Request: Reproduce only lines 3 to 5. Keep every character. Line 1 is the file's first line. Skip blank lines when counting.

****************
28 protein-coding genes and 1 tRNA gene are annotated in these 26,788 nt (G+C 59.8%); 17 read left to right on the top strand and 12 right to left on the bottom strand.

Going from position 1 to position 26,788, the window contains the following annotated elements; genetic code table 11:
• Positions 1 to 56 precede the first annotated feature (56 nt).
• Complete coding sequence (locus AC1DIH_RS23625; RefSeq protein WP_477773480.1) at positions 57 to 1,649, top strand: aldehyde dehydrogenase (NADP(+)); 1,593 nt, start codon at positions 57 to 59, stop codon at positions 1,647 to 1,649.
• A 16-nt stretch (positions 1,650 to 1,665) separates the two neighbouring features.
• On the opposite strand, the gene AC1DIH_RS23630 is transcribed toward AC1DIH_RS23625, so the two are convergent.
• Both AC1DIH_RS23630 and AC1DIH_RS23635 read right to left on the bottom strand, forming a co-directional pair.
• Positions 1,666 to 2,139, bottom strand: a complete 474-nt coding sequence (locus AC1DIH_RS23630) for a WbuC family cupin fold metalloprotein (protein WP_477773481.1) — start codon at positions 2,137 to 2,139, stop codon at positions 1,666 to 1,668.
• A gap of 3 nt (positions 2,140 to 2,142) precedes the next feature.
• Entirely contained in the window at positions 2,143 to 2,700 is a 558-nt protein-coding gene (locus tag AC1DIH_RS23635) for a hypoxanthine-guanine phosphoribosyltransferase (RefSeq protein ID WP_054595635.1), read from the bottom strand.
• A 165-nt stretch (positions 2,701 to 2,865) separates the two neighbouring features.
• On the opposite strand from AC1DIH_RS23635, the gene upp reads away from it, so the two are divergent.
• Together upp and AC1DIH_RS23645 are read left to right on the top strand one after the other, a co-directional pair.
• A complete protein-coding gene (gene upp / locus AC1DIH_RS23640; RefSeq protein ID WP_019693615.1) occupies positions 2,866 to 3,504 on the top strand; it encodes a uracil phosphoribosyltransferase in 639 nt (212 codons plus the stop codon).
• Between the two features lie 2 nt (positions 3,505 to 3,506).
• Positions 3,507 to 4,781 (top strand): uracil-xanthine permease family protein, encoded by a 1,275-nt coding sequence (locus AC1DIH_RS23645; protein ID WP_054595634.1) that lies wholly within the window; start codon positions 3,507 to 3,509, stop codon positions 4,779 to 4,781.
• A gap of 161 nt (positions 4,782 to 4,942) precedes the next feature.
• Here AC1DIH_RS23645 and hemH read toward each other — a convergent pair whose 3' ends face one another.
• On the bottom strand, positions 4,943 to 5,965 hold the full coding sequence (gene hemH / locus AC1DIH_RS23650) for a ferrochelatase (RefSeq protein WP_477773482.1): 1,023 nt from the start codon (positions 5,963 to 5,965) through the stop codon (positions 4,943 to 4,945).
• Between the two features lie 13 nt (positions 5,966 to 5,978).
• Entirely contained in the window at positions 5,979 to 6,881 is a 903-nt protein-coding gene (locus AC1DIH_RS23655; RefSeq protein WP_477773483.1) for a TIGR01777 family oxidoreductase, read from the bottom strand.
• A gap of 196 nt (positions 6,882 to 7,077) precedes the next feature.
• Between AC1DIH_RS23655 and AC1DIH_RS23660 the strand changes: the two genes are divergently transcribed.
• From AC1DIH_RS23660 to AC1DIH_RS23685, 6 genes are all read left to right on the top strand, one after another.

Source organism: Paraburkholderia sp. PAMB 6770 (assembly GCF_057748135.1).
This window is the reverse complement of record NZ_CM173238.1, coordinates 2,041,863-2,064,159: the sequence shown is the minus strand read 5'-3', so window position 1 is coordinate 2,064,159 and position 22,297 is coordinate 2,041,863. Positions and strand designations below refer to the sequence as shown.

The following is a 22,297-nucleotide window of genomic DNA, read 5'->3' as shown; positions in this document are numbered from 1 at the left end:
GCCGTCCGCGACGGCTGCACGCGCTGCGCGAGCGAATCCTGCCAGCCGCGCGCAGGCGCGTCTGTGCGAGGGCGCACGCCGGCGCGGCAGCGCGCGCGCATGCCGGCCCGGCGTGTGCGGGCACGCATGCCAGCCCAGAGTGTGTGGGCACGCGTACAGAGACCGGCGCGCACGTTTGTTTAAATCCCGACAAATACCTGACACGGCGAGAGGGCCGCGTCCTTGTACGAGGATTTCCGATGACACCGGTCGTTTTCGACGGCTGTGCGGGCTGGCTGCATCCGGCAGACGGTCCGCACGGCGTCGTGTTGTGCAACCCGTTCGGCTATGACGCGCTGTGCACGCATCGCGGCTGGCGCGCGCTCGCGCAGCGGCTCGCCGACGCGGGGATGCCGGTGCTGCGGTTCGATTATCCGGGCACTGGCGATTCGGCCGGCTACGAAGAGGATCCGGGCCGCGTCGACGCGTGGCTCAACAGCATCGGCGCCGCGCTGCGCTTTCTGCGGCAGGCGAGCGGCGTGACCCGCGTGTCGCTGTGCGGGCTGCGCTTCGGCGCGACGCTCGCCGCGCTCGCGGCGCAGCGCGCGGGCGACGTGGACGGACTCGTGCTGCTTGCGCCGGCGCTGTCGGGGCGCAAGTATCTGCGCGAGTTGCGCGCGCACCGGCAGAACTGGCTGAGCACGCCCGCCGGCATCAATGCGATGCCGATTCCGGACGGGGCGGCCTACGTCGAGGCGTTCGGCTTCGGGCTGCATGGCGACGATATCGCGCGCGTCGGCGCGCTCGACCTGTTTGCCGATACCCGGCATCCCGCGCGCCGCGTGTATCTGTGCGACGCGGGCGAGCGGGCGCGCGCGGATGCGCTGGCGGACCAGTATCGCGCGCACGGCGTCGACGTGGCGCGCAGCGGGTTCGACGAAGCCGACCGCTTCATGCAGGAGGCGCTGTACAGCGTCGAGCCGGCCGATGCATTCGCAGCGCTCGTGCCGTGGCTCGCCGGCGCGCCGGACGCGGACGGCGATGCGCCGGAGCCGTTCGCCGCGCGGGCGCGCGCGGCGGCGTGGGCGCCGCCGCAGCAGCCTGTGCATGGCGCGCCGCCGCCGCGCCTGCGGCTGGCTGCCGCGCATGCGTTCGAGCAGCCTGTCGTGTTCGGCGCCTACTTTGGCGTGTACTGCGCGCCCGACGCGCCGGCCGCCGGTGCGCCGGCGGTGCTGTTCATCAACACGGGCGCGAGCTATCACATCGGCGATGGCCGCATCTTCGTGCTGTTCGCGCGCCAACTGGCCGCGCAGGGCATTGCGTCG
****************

• Positions 1 to 56 precede the first annotated feature (56 nt).
• Complete coding sequence (locus AC1DIH_RS23625; RefSeq protein WP_477773480.1) at positions 57 to 1,649, top strand: aldehyde dehydrogenase (NADP(+)); 1,593 nt, start codon at positions 57 to 59, stop codon at positions 1,647 to 1,649.
• A 16-nt stretch (positions 1,650 to 1,665) separates the two neighbouring features.